SOSC 1000 Study Guide - Final Guide: David Suzuki, Reformism, Our Common Future
Course CodeSOSC 1000
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Created by Great Britain for the Indigenous Peoples of Canada by King
Constitutional framework for the negotiation of Indian treaties with the
Aboriginal peoples of Canada, much like a Indian “Bill of Rights”
Documentary – “James Bay: The Wind that Keeps on Blowing” (Up to 1991)
- Hydro Quebec decided to create hydroelectric system in northern Québec, what they deemed
to be a “wasteland”. There were two phases to this system, the first phase taking about 14
years to complete.
- Initially, the Cree people were ignored; however, they eventually received $130,000,000 as well
as exclusive rights in exchange for the land usage.
o As phase 1 had finished, the Cree people began to think they had been swindled, as no
one had discussed the environmental impact of these dam systems. These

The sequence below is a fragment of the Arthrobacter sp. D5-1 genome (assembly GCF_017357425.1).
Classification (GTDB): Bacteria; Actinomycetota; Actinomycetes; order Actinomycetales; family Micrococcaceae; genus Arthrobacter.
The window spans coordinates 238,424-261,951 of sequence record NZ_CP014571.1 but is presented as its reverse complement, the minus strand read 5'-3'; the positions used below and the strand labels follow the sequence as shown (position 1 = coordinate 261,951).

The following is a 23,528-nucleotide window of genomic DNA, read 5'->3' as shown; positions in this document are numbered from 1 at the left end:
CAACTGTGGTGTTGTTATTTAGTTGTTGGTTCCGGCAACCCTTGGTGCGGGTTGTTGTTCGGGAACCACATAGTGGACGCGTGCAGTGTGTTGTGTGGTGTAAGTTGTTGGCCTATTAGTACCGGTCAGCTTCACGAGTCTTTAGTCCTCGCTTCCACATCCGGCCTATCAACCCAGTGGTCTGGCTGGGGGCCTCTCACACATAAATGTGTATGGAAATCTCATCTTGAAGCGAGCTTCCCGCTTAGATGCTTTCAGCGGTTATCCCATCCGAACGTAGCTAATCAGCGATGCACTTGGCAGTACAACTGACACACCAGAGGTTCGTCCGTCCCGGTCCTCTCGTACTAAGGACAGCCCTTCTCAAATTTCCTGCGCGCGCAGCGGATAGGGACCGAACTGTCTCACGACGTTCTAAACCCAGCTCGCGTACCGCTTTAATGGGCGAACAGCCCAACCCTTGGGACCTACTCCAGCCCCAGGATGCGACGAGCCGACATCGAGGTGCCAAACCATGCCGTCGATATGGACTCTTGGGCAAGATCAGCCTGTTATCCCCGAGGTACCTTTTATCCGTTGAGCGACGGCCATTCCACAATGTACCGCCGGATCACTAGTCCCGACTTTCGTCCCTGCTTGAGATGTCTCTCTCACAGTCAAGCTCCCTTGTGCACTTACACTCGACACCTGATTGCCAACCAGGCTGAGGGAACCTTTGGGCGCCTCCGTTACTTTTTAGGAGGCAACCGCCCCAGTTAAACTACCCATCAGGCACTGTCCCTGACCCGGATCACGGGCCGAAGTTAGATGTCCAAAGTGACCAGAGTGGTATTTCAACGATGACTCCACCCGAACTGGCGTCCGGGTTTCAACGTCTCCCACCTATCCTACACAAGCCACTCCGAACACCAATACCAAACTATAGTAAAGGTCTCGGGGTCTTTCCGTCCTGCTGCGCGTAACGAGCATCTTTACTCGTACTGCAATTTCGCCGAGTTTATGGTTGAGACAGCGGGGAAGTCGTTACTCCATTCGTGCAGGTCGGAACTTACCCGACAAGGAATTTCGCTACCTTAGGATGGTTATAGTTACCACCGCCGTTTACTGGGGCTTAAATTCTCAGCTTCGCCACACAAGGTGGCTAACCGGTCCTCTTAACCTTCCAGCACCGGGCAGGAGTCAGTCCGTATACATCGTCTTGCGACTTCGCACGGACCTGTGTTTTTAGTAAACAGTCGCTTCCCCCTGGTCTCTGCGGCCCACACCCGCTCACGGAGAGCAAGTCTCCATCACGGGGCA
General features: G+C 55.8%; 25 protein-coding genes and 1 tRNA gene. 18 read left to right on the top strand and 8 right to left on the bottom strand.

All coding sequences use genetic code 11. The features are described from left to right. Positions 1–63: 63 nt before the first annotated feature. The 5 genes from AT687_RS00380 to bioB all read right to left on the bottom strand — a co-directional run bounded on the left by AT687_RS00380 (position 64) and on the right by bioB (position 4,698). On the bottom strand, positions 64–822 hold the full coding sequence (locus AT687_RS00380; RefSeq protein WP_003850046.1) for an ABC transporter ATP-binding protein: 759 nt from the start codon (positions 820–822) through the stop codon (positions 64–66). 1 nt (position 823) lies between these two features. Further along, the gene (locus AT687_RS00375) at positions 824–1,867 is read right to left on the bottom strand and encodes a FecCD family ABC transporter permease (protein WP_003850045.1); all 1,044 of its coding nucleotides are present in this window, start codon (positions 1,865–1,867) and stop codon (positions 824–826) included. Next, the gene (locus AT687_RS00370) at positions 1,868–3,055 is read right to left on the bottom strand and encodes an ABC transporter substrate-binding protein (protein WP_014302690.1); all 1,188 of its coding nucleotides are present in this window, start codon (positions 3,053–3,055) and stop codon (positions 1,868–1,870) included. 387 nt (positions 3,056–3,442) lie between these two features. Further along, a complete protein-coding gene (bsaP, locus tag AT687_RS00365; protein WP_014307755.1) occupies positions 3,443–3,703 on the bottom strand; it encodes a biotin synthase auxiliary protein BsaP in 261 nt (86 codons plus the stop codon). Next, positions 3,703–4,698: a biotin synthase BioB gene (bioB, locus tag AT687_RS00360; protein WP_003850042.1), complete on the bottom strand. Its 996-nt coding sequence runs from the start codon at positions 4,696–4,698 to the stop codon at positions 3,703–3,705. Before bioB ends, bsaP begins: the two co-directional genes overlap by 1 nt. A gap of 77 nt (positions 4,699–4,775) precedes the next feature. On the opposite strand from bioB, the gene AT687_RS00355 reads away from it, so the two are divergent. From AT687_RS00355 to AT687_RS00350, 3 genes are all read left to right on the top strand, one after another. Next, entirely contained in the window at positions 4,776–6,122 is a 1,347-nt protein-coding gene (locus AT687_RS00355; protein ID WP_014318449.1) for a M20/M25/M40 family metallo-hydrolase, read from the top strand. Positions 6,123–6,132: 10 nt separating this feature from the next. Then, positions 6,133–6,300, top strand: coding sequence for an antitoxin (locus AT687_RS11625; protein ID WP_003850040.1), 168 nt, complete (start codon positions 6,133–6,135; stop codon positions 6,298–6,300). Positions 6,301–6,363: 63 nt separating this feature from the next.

consequences included destroying: fish spawning grounds, migrant geese patterns,
natural currents and ice formation, and others, all of which are interdependent with one
o Cree were soon forced out of their homes, as they soon found out that the fish they had
been eating were high in mercury causing many health problems among them.
o When forced to relocate, the Cree lost their cultural heritage and were forced to move
o Problems included alcoholism/drug use, hanging around malls, and poverty.
- Phase 2 began in the later 1980s, reversing seasonal waters. There were no known effects, yet
this was no reason to continue developing such a large scale project. As David Suzuki highlights,
how can we ever know for sure that the environment won’t be negatively affected?
James Bay – Nowadays
Became national issue – Cree sailed from Hudson’s bay to New York in a Canoe
1994 – New York cancelled contract with Hydro Quebec.
1998 – Less and less interest in James Bay by public
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